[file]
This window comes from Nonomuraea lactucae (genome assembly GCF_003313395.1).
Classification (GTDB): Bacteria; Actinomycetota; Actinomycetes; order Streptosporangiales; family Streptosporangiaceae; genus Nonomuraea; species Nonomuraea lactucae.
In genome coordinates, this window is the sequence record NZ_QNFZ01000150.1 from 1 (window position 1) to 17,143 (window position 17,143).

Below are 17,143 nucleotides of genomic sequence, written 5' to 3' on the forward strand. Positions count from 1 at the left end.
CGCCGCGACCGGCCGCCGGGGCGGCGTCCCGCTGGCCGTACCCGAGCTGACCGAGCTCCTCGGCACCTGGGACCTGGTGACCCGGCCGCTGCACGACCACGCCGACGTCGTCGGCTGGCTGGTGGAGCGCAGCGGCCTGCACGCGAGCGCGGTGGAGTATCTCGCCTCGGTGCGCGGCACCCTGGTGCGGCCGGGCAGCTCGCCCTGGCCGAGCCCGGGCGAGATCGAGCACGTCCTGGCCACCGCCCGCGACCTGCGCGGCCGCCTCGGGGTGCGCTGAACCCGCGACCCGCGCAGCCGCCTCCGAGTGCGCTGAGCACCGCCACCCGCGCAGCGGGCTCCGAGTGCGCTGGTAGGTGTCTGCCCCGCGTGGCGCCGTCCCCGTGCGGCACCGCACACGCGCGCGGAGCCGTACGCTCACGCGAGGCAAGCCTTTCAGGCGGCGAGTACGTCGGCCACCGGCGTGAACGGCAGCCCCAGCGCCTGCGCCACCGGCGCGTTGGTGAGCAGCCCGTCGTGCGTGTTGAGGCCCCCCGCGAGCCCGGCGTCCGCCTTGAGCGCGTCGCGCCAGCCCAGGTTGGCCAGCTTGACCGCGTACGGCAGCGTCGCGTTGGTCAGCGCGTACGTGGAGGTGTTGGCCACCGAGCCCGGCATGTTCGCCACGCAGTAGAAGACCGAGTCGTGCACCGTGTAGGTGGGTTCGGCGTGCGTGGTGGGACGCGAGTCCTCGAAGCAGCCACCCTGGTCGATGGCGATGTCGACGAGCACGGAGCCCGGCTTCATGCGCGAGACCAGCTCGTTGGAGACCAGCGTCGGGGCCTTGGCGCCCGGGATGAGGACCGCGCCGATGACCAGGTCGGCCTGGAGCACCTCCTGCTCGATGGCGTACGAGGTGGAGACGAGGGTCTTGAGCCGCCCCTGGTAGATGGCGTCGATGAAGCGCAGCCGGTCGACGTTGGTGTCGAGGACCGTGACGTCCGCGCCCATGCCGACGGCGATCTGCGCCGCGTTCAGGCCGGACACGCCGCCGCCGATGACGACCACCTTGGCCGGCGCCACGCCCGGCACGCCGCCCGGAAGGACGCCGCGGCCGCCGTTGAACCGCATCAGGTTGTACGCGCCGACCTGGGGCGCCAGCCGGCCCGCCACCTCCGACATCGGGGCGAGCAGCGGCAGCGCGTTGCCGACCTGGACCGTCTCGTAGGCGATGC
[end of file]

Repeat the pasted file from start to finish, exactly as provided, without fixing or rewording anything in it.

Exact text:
This window comes from Nonomuraea lactucae (genome assembly GCF_003313395.1).
Classification (GTDB): Bacteria; Actinomycetota; Actinomycetes; order Streptosporangiales; family Streptosporangiaceae; genus Nonomuraea; species Nonomuraea lactucae.
In genome coordinates, this window is the sequence record NZ_QNFZ01000150.1 from 1 (window position 1) to 17,143 (window position 17,143).

Below are 17,143 nucleotides of genomic sequence, written 5' to 3' on the forward strand. Positions count from 1 at the left end.
CGCCGCGACCGGCCGCCGGGGCGGCGTCCCGCTGGCCGTACCCGAGCTGACCGAGCTCCTCGGCACCTGGGACCTGGTGACCCGGCCGCTGCACGACCACGCCGACGTCGTCGGCTGGCTGGTGGAGCGCAGCGGCCTGCACGCGAGCGCGGTGGAGTATCTCGCCTCGGTGCGCGGCACCCTGGTGCGGCCGGGCAGCTCGCCCTGGCCGAGCCCGGGCGAGATCGAGCACGTCCTGGCCACCGCCCGCGACCTGCGCGGCCGCCTCGGGGTGCGCTGAACCCGCGACCCGCGCAGCCGCCTCCGAGTGCGCTGAGCACCGCCACCCGCGCAGCGGGCTCCGAGTGCGCTGGTAGGTGTCTGCCCCGCGTGGCGCCGTCCCCGTGCGGCACCGCACACGCGCGCGGAGCCGTACGCTCACGCGAGGCAAGCCTTTCAGGCGGCGAGTACGTCGGCCACCGGCGTGAACGGCAGCCCCAGCGCCTGCGCCACCGGCGCGTTGGTGAGCAGCCCGTCGTGCGTGTTGAGGCCCCCCGCGAGCCCGGCGTCCGCCTTGAGCGCGTCGCGCCAGCCCAGGTTGGCCAGCTTGACCGCGTACGGCAGCGTCGCGTTGGTCAGCGCGTACGTGGAGGTGTTGGCCACCGAGCCCGGCATGTTCGCCACGCAGTAGAAGACCGAGTCGTGCACCGTGTAGGTGGGTTCGGCGTGCGTGGTGGGACGCGAGTCCTCGAAGCAGCCACCCTGGTCGATGGCGATGTCGACGAGCACGGAGCCCGGCTTCATGCGCGAGACCAGCTCGTTGGAGACCAGCGTCGGGGCCTTGGCGCCCGGGATGAGGACCGCGCCGATGACCAGGTCGGCCTGGAGCACCTCCTGCTCGATGGCGTACGAGGTGGAGACGAGGGTCTTGAGCCGCCCCTGGTAGATGGCGTCGATGAAGCGCAGCCGGTCGACGTTGGTGTCGAGGACCGTGACGTCCGCGCCCATGCCGACGGCGATCTGCGCCGCGTTCAGGCCGGACACGCCGCCGCCGATGACGACCACCTTGGCCGGCGCCACGCCCGGCACGCCGCCCGGAAGGACGCCGCGGCCGCCGTTGAACCGCATCAGGTTGTACGCGCCGACCTGGGGCGCCAGCCGGCCCGCCACCTCCGACATCGGGGCGAGCAGCGGCAGCGCGTTGCCGACCTGGACCGTCTCGTAGGCGATGC